The gender pay gap is alive and well in Canada and many other advanced economies, according to a new global study by job search giant Glassdoor.
The report finds that women in Canada earn just 84 cents for every $1 earned by men, a gap similar to the one reported in official statistics. In 2017, Statistics Canada said Canadian women were making 87 cents for every $1 earned by men.
But the Glassdoor study went one step further, finding a four per cent pay differential between men and women even when factors like education, years on the job, occupation and professional title are taken into account. In other words, Canadian women are making just 96 cents for every $1 earned by men with the same qualifications, job and experience, something Glassdoor is calling the “adjusted pay gap.”
That four per cent difference remains “unexplained,” according to Glassdoor, meaning that it’s due to a variable the company cannot account for based on information in its dataset. It could be attributed to “factors such as workplace bias (whether intentional or not), negotiation gaps between men and women and/or other unobserved worker characteristics,” the company said in a statement.
When looking at the unadjusted pay gap, Canada is in the middle of the pack, according to the study, which also covered the United States, United Kingdom, France, Germany, Australia, the Netherlands and Singapore. France has the smallest unadjusted gap, with women making 88 cents for every $1 earned by men. Germany has the widest gap, with female workers taking home just 78 cents for every euro earned by their male counterparts. In the U.S., women earn 79 cents for every $1 earned by men.
In terms of the adjusted pay gap, Canada comes in second after Australia (97 cents per dollar) and ties with France. The Netherlands has the largest adjusted gap, with women earning just 93 cents per dollar. In the U.S., women are making 95 cents for every $1 earned by comparably qualified men.
In all countries, the gender pay gap shrank but did not disappear even after statistical controls were applied.
The global study is based on more than half a million salary reports shared anonymously by employees over the past three years. The Canadian estimates drew on around 21,000 data points.
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What’s behind the gender pay gap?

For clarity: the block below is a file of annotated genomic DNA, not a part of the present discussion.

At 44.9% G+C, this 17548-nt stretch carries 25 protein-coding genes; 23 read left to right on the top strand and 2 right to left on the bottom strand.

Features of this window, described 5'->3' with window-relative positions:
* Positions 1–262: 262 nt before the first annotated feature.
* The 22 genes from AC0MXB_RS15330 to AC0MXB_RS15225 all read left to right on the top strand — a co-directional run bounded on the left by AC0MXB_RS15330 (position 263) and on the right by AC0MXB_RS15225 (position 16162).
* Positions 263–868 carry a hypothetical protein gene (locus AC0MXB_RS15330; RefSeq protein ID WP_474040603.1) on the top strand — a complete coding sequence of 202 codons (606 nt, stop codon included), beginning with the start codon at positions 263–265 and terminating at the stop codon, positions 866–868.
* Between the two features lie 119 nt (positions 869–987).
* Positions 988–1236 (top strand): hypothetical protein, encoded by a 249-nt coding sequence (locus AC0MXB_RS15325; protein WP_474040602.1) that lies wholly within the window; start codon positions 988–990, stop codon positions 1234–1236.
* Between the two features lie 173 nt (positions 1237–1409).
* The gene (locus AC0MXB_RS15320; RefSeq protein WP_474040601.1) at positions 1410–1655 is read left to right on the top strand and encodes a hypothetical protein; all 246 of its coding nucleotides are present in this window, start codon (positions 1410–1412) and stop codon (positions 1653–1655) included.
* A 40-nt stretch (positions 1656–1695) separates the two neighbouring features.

Around half of the gender pay gap in Canada seems to be caused by the fact that women tend to work in lower-paying industries and jobs, according to the study.
The finding echoes a 2016 study by Oxfam Canada and the Canadian Centre for Policy Alternatives, which found that female-dominated industries tended to have lower average pay compared to male-dominated sectors. For example, the median annual wage for truck drivers, who are overwhelmingly men, was $45,417. By contrast, the median annual salary for early childhood educators, who are overwhelmingly women, was $25,334, the report noted.
The fact that women tend to sort themselves into lower-paying occupations is an even bigger part of the problem in the U.S., where it explains almost 57 per cent of the gap. In other countries, such as the U.K., though, just 37 per cent of the gap is due to women choosing careers with smaller paycheques, while 23 per cent of it is explained by differences in education and professional experience.
In Canada, only 11 per cent of the gap can be attributed to differences in education and experience, Glassdoor said.
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Pay differences can vary widely based on industry and job title
While pay disparities between female- and male-dominated industries explain a lot, the size of the pay gap also varies significantly from sector to sector. For example, in the U.S., for which Glassdoor produced the most granular analysis, women working in media, retail and the construction industry are likely to be most underpaid compared to their equally qualified male colleagues.
Job roles also matter. For example, pilot tops the list as the job having the widest adjusted pay gap in the U.S., even if the aerospace and defence industry overall boasts one of the smallest adjusted pay gaps.
In general, C-suite executives also displayed one of the widest gaps, with women’s paycheques 24 per cent smaller than men’s.
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Even a small gap can make a big difference
While the adjusted pay gap is considerably smaller in all countries studied, it can still make a significant difference over time.
For example, in the U.S., where the adjusted gap is 4.9 per cent and the average annual salary reported on Glassdoor is $55,450, women stand to lose more than $81,000 over a 30-year working life — more than a full year of salary.
Statistics Canada calculated that its 87 cents-per-dollar pay gap estimate would work out to the equivalent of women working without pay for 47 days in 2018.
While gender pay differences are shrinking over time, it might still take decades to eliminate them completely, Glassdoor said. In the U.S., if progress continues at the current pace, the gap would not be fully bridged until 2070.
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